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Sanam Mozaffari, Volker Jaedicke, Francesco LaRocca, Pavan Tiruveedhula, Austin Roorda; Multi-detection Scheme for Enhancing the Signal-to-Noise Ratio in Adaptive Optics Scanning Laser Ophthalmoscopy. Invest. Ophthalmol. Vis. Sci. 2018;59(9):4633.
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© ARVO (1962-2015); The Authors (2016-present)
Conventional confocal Adaptive Optics Scanning Laser Ophthalmoscopy (AOSLO) uses a pinhole in the detection path to reject out-of-focus light and improve resolution. The pinhole size can be increased to improve signal-to-noise ratio (SNR) or decreased to improve resolution. To circumnavigate this tradeoff, we incorporated a multi-detector scheme into an AOSLO consisting of a fiber bundle with each fiber acting as a pinhole to collect light from seven locations simultaneously.
A fiber bundle, consisting of seven fibers arranged in a hexagonal pattern, was placed at a retinal conjugate plane. The other end of the fiber bundle fanned out into separate fibers each of which were coupled to a photomultiplier tube to produce simultaneous videos. Each fiber acted as a pinhole collecting light from a 1/3 Airy-disk-diameter area to maintain resolution. Since the outer fibers collect light from slightly translated locations, the recorded images need to be shifted according to the physical distance between the outer and central fiber. These shifts were applied to each frame of the seven videos and recombined into a single video. A series of images from one subject was used to demonstrate the benefits.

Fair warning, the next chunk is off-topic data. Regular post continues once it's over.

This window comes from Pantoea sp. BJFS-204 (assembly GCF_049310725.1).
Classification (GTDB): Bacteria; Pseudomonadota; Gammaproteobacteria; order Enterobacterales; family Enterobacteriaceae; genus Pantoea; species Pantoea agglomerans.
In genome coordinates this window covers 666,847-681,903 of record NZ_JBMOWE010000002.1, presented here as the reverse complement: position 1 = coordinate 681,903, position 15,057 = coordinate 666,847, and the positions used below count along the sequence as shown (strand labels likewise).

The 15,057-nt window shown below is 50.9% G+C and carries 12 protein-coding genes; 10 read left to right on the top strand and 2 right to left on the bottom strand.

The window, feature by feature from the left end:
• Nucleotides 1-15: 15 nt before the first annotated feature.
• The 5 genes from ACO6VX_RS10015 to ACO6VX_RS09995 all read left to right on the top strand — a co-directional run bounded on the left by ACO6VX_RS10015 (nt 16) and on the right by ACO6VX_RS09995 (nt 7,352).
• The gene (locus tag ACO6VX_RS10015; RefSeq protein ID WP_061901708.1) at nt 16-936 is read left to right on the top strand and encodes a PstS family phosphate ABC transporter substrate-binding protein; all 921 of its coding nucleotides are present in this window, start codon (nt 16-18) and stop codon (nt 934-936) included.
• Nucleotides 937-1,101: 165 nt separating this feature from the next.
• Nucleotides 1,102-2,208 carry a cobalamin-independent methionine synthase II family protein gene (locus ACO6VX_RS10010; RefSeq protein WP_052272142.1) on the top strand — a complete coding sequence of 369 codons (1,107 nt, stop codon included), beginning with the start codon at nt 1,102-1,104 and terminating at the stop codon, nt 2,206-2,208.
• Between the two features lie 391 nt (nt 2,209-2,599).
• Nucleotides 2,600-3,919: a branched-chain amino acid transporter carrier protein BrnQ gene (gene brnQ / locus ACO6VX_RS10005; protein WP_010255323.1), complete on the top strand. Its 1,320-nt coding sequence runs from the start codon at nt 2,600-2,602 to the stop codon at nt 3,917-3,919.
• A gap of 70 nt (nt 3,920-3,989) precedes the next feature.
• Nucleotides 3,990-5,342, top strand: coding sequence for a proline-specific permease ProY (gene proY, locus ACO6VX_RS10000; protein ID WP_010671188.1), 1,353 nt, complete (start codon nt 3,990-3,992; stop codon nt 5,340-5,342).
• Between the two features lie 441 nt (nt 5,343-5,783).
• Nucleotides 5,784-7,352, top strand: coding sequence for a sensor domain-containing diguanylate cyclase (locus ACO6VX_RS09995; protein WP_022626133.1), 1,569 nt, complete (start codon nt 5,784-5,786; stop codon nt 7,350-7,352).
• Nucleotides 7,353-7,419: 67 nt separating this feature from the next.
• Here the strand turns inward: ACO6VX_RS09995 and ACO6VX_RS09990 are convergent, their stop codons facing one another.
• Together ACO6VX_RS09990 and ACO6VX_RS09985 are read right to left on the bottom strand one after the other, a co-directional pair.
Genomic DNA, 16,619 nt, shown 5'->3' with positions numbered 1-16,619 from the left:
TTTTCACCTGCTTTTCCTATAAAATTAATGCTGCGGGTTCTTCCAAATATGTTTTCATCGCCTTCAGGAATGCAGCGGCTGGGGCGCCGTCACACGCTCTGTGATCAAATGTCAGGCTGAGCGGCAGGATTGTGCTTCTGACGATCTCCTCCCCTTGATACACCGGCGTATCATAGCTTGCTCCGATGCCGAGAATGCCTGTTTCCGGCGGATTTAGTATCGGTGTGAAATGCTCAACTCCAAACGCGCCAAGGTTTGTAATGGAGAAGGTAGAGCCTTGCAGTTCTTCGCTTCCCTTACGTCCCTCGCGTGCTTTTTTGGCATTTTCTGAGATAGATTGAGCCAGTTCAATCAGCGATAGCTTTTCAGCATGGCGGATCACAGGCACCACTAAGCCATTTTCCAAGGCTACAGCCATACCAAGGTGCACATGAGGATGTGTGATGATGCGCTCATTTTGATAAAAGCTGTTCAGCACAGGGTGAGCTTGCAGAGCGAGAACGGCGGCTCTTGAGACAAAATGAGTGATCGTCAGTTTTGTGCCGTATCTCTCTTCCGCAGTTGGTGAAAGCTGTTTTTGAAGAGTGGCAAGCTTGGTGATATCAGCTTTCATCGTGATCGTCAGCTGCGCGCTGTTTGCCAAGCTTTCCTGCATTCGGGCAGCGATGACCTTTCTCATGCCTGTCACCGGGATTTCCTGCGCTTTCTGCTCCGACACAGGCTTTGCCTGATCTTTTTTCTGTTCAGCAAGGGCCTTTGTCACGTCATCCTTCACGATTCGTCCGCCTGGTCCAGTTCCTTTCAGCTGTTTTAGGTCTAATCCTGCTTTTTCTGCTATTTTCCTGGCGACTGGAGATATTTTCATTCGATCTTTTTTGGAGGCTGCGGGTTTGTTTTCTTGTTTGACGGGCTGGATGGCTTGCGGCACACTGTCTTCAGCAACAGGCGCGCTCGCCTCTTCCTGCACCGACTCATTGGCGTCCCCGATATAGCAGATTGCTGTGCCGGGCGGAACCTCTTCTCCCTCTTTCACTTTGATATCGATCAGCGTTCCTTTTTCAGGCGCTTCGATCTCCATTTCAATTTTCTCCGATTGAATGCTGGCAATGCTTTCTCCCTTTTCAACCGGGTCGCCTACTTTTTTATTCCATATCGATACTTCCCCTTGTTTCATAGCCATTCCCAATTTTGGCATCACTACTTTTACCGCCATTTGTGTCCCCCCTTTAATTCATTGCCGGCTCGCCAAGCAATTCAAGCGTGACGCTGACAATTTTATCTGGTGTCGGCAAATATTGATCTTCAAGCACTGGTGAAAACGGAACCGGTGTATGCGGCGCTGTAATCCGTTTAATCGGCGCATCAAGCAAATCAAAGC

Pooling the data from each imaging channel into a single video yielded a higher SNR video with no loss in resolution. A direct comparison of the foveal video acquired from a single channel and the multi-detector setup is displayed in Figure 1. The improved SNR enabled more accurate and robust correction for distortions caused by eye motion, which in turn led to improved images shown in Figure 2.
This multi-detector design improves AOSLO imaging SNR without sacrificing resolution. The increase in SNR improves the eye motion correction resulting in better image quality when averaging multiple frames. Improved eye motion correction is crucial for imaging low-reflectivity regions in the retina or studying clinical pathophysiology on subjects with poor fixation. Since the permissible retinal light exposure is limited, especially for shorter wavelengths, this detection scheme enables a safer alternative without compromising image quality or resolution.
This is an abstract that was submitted for the 2018 ARVO Annual Meeting, held in Honolulu, Hawaii, April 29 - May 3, 2018.
Figure 1 compares the number of frames averaged using a single detector vs the multi-detector, which pools data from seven imaging channels.
Figure 2 exhibits the improvement in eye motion correction after enhancing the SNR.
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